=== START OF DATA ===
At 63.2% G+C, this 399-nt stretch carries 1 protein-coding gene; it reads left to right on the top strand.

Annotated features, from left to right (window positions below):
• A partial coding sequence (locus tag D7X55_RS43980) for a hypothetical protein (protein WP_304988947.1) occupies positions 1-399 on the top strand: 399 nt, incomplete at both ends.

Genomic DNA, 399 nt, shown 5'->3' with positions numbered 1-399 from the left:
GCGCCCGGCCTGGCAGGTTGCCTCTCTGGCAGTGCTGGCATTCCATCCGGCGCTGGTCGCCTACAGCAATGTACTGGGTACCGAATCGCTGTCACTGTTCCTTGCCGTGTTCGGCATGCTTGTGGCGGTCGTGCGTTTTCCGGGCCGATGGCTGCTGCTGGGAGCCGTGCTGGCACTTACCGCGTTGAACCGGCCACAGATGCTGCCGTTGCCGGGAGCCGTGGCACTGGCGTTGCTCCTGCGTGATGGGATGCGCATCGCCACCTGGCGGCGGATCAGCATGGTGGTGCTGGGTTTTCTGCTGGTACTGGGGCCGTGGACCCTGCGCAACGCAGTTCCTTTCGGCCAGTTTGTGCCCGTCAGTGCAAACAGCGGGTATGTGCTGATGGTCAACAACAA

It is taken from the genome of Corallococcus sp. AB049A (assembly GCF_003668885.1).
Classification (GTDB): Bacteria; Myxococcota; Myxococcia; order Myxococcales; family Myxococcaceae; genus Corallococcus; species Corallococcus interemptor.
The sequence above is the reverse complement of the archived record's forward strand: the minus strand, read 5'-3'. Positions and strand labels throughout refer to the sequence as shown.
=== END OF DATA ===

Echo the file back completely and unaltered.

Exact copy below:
At 63.2% G+C, this 399-nt stretch carries 1 protein-coding gene; it reads left to right on the top strand.

Annotated features, from left to right (window positions below):
• A partial coding sequence (locus tag D7X55_RS43980) for a hypothetical protein (protein WP_304988947.1) occupies positions 1-399 on the top strand: 399 nt, incomplete at both ends.

Genomic DNA, 399 nt, shown 5'->3' with positions numbered 1-399 from the left:
GCGCCCGGCCTGGCAGGTTGCCTCTCTGGCAGTGCTGGCATTCCATCCGGCGCTGGTCGCCTACAGCAATGTACTGGGTACCGAATCGCTGTCACTGTTCCTTGCCGTGTTCGGCATGCTTGTGGCGGTCGTGCGTTTTCCGGGCCGATGGCTGCTGCTGGGAGCCGTGCTGGCACTTACCGCGTTGAACCGGCCACAGATGCTGCCGTTGCCGGGAGCCGTGGCACTGGCGTTGCTCCTGCGTGATGGGATGCGCATCGCCACCTGGCGGCGGATCAGCATGGTGGTGCTGGGTTTTCTGCTGGTACTGGGGCCGTGGACCCTGCGCAACGCAGTTCCTTTCGGCCAGTTTGTGCCCGTCAGTGCAAACAGCGGGTATGTGCTGATGGTCAACAACAA

It is taken from the genome of Corallococcus sp. AB049A (assembly GCF_003668885.1).
Classification (GTDB): Bacteria; Myxococcota; Myxococcia; order Myxococcales; family Myxococcaceae; genus Corallococcus; species Corallococcus interemptor.
The sequence above is the reverse complement of the archived record's forward strand: the minus strand, read 5'-3'. Positions and strand labels throughout refer to the sequence as shown.